As before, I was an employee of a consulting company, not of the company whose cubicle I occupied. It was hard adjusting to the atmosphere. There just wasn’t the same Columbus friendliness that I had enjoyed.
Every day for the first four months, I would take the train home to Gresham and go visit my mother in the hospital and later, the nursing home. She passed away in April of 2000.
One day, we were treated to a team building exercise that included laser tag, miniature golf, and go-karts. It was fun. The people were fun, but I wasn’t clicking.
The contract didn’t last long. I completed the database and left. My next contract took me back to a place where I had worked before, but different projects and managers.
On my first day there, I got a call from the manager at the telephony company. He was upset because the last index I left on one of the tables was slowing the whole operation down. He wanted me to explain to him why.
I asked him to read the syntax of the index to me. It wasn’t the one I left running. It was one of the benchmark “wrong” ones I had created for testing. Yes, despite my hatred for quality assurance, I still did it. I created several versions of the index and then did stress testing on each one. I fired tens of thousands of records at each one and documented which one worked the best. When I left, that is the one I left live.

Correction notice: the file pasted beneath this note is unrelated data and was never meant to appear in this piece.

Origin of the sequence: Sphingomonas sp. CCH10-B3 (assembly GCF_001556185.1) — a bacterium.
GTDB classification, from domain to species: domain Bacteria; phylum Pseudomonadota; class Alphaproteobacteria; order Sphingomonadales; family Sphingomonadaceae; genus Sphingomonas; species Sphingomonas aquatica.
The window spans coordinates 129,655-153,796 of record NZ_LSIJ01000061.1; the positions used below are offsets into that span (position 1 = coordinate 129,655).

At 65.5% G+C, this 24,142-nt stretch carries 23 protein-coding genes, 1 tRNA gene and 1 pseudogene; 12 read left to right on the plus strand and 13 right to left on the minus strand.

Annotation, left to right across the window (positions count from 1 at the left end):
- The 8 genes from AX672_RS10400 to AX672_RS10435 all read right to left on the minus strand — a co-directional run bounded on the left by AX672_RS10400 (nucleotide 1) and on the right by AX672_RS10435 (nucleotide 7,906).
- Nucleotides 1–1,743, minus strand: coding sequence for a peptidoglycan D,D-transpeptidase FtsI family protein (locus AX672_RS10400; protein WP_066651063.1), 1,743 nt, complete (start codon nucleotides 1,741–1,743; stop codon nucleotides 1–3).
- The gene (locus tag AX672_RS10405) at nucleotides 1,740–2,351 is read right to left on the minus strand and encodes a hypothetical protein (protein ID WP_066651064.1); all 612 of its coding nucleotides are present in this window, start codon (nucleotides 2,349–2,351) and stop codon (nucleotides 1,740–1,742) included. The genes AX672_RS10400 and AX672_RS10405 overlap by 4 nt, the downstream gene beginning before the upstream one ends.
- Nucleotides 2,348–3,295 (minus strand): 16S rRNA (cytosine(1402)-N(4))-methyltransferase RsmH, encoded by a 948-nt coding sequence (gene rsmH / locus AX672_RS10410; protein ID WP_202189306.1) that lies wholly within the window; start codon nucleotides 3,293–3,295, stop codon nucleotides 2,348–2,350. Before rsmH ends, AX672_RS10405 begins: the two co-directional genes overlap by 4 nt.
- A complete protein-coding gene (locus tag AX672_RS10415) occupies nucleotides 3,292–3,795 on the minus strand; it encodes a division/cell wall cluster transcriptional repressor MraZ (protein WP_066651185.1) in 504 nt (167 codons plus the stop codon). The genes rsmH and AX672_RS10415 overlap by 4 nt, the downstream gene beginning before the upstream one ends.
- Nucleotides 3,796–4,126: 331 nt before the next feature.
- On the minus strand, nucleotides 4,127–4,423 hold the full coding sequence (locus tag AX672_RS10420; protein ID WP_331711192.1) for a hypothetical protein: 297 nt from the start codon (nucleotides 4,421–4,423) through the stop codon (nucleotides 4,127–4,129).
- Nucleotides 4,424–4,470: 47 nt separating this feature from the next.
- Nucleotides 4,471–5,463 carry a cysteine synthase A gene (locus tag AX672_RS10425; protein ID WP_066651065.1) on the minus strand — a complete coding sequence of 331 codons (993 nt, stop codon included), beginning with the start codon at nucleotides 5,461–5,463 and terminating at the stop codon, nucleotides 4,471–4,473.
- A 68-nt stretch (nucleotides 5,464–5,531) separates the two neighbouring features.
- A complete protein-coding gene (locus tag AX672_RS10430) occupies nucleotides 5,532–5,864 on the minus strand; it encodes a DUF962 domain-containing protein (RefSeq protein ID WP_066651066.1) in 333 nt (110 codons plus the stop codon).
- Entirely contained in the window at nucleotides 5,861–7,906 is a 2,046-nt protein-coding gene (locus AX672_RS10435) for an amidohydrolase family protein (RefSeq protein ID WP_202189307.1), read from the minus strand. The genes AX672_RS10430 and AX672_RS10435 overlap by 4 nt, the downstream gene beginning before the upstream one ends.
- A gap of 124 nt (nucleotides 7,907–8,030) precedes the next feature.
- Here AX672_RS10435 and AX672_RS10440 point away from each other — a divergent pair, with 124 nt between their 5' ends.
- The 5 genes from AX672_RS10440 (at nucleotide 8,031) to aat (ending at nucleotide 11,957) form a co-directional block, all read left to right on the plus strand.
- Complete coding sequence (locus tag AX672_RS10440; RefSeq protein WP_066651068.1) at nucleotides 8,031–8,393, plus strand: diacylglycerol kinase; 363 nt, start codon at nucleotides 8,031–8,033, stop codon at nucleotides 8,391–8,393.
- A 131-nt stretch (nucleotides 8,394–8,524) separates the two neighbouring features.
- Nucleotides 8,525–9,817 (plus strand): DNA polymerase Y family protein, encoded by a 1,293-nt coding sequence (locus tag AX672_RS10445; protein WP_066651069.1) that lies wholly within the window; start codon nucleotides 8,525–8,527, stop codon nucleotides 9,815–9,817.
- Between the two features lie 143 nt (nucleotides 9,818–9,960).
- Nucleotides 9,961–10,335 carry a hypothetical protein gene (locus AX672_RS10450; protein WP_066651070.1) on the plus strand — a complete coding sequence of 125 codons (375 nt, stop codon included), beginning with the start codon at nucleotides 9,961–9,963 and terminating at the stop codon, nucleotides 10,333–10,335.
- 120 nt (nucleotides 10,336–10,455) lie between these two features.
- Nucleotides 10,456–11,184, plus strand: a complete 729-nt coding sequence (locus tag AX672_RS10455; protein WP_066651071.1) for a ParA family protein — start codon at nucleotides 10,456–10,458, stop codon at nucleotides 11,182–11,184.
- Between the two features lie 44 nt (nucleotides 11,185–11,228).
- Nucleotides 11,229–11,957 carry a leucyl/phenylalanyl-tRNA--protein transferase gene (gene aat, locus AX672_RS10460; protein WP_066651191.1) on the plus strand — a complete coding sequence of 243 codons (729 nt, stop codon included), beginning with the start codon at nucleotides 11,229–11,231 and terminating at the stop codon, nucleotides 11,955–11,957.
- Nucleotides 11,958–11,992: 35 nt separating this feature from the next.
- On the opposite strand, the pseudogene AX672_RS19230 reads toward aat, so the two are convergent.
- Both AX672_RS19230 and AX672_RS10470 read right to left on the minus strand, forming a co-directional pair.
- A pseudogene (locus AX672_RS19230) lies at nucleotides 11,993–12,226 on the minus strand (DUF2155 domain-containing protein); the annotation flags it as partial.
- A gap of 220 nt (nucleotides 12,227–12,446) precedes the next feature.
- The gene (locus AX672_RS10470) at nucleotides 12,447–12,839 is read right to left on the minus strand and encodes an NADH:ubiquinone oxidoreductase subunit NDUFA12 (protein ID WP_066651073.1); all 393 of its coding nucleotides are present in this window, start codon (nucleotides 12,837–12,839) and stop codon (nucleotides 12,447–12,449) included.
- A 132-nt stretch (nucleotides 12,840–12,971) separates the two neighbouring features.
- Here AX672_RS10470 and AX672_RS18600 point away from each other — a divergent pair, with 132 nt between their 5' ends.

The others were still in my account somewhere. Someone applied one of the bad ones after I left, probably thinking it was the only one. To this day, I think that manager thinks I left the bad one live.
It’s funny how once someone makes an accusation, it sticks. Being defensive about it only makes you look more guilty. So, I stated that I left the right one running and left it at that.
My new position took me into the world of web pages. It was my first paying job working with HTML and a language called TCL (pronounced like “tickle”). It was somewhat like a language I taught myself for use on my own web pages, which had by then been growing in number. PHP is what I now mostly use to create web pages.
I wasn’t really even creating new pages. The system was already built. I was a maintenance programmer. I maintained a database of complaints from around the company about bugs in the system. My job was to start at the top of the priority list and try to fix everything of the highest priorities. I got through most of those pretty quickly and started in on the not-so-important ones.